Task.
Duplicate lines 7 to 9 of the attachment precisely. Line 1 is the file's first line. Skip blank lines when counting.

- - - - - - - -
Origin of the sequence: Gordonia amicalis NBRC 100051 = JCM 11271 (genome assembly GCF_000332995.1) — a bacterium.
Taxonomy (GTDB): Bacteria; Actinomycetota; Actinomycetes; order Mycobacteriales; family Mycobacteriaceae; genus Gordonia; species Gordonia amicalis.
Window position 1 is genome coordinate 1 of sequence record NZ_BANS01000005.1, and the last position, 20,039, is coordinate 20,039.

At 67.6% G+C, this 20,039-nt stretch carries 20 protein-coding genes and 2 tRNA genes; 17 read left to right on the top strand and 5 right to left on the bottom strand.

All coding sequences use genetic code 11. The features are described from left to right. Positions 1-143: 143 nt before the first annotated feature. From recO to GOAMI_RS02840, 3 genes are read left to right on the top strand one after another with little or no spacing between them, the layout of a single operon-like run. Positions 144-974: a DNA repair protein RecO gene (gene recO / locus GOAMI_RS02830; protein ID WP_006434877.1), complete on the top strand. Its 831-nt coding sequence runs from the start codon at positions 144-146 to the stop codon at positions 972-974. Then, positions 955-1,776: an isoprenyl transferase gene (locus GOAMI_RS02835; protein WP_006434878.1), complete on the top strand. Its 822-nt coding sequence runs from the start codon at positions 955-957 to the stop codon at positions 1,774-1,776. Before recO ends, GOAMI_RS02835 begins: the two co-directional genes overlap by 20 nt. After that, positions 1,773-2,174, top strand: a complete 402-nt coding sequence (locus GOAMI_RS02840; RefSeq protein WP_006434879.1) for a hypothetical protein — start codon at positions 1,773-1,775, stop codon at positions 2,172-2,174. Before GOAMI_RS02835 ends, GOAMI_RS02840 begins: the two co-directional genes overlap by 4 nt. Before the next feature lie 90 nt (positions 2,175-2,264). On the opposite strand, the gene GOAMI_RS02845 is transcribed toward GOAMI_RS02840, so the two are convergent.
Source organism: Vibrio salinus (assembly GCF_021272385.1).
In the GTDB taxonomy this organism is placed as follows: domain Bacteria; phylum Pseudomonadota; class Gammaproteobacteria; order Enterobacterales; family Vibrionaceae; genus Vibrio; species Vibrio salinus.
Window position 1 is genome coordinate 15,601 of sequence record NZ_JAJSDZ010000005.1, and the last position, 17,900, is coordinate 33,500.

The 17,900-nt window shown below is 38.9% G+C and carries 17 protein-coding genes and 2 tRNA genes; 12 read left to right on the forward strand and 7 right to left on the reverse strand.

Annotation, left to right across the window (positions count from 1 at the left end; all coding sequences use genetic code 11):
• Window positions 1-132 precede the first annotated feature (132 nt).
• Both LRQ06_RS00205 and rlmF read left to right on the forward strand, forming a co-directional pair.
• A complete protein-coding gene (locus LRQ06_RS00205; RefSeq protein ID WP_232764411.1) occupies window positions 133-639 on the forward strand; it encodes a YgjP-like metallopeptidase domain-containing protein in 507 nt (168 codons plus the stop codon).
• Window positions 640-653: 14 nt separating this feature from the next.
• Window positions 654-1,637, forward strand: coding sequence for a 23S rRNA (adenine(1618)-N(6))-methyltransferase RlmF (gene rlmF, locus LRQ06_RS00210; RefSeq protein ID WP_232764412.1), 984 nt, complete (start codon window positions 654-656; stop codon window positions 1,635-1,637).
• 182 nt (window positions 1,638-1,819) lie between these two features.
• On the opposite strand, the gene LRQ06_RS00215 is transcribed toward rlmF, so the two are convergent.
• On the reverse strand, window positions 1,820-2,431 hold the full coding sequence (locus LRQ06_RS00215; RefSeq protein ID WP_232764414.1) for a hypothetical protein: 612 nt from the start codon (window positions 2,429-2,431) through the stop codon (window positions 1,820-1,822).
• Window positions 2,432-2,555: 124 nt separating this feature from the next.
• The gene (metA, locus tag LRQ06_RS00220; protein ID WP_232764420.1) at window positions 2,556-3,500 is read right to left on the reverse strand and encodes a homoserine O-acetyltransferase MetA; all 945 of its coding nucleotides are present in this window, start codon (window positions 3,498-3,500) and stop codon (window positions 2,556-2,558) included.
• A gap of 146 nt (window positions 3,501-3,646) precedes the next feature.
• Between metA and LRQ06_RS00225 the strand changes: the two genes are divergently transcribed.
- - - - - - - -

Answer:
In the GTDB taxonomy this organism is placed as follows: domain Bacteria; phylum Pseudomonadota; class Gammaproteobacteria; order Enterobacterales; family Vibrionaceae; genus Vibrio; species Vibrio salinus.
Window position 1 is genome coordinate 15,601 of sequence record NZ_JAJSDZ010000005.1, and the last position, 17,900, is coordinate 33,500.

The 17,900-nt window shown below is 38.9% G+C and carries 17 protein-coding genes and 2 tRNA genes; 12 read left to right on the forward strand and 7 right to left on the reverse strand.